Introduction: Relativity 3D Speaker Design

This speaker has a 'sound inspired design' and was made for a University project.

The design is derived from an exploration of sound through time. I was curious if an average day contained more, less or the same amount of noise that i thought it did. At hourly intervals, a 10 second sound bite was recorded and analysed for its average relative volume as compared with the recordings from the other hours. Then, each data point was represented using hemispheric cut-outs or augmentations, depending on whether the recording took place during day or night. I found that overall, a day is relatively quiet, but there was particular hours, like 4pm and 10pm which had more noise than I expected.

The shape of the speaker enclosure represents time and the passing of time. The shape is hemispheric and inspired by the shape of the planets. The top face which houses the speaker driver and contains the hemispheres representing volume throughout the day is inspired by a traditional clock face.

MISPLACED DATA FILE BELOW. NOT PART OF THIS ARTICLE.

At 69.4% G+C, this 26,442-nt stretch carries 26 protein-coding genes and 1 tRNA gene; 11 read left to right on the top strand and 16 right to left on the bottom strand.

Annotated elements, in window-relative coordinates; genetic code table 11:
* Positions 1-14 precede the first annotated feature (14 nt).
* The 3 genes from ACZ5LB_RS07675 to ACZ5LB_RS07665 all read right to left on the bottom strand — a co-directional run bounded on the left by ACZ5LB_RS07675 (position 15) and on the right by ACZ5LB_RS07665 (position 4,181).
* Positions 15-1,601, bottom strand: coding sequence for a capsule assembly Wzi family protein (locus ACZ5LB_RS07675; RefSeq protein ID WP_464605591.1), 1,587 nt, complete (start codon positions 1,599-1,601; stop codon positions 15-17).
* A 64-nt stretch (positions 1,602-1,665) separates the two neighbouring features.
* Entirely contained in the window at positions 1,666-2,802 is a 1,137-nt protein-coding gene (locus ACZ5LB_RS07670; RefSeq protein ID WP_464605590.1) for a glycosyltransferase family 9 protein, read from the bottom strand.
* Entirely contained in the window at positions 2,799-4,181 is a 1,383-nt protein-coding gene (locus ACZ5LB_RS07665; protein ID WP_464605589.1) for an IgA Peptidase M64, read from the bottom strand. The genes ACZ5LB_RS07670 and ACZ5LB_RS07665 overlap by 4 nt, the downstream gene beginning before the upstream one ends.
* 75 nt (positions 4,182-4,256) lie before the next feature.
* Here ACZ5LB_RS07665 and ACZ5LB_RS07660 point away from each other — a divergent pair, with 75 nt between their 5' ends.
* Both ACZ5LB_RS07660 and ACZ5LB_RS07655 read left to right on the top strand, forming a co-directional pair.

Step 1: Construct Geometry in CAD

Two options for integrating storage for the electrical components shown above:

1. Vertical storage

Pros: Design is simpler and more enclosed

Cons: Difficult to interface with the speaker's controls

2. Horizontal storage

Pros: more physically stable, user can access circuit controls

Cons: Need a plate to secure the board and battery, need to solder components in situ.

Step 2: Print Geometry

I used an Ultimaker 3 Extended+ with the following settings:

Wall thickness 1mm

Resolution: 0.2mm

Raft adhesion

Supports on

In a Silver PLA filament

Step 3: Assemble

Place components into the printed speaker carefully ensuring that the charging cable is accessible from the base. The speaker driver should sit flush with the top of the enclosure if the geometry.